Gov. Nathan Deal pledged that the state won’t “over-ask” the federal government for aid to help pay for recovery efforts from the remnants of Hurricane Irma that slammed into Georgia this week.
In an interview Wednesday on Georgia Public Broadcasting’s “Political Rewind,” he said he hoped that partisanship takes a “very distant second seat” as federal lawmakers weigh aid packages to the state. But he added that lawmakers won’t find a padded request from Georgia.
“We do not ask for things that we do not need. And I believe that is true for the most of these kinds of emergencies,” he said. “We don’t over-ask. And if you don’t over-ask, people pay a lot more attention when you do ask.”
Deal said it’s still too early to determine a cost estimate for the storm, which forced the governor to declare a state of emergency for all 159 Georgia counties. He said it was the first time a governor has ever had to make such a move.
Irma slammed into Georgia on Monday, killing at least three people and knocking out power to more than 1.2 million people. Downed trees and flooding cut off scores of roads around the state and left parts of the coast swamped by seawater.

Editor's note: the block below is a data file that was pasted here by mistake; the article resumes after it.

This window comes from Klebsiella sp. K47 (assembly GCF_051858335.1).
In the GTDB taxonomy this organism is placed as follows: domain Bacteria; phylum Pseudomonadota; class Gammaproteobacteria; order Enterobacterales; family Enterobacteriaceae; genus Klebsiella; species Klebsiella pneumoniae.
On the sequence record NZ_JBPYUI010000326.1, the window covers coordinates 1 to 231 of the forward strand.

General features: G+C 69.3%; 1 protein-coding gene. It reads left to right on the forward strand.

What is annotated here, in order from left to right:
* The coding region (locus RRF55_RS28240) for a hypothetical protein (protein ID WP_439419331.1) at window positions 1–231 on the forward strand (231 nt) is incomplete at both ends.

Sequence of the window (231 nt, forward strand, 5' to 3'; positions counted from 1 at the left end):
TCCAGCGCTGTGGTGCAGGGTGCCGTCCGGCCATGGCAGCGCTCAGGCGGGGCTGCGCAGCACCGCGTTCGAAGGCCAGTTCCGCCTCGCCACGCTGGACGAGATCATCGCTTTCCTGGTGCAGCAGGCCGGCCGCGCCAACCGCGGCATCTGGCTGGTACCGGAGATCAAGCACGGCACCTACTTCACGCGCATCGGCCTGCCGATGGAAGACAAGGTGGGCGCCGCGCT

Federal lawmakers last week approved an initial $15 billion aid package to help fund the recovery after Hurricane Harvey, which swamped vast parts of coastal Texas and Louisiana. Congress is likely to soon debate additional installments for Irma.
Earlier on Wednesday, the governor transferred $3 million from his emergency fund to help pay the up-front costs of sending state resources to help Florida with storm recovery.
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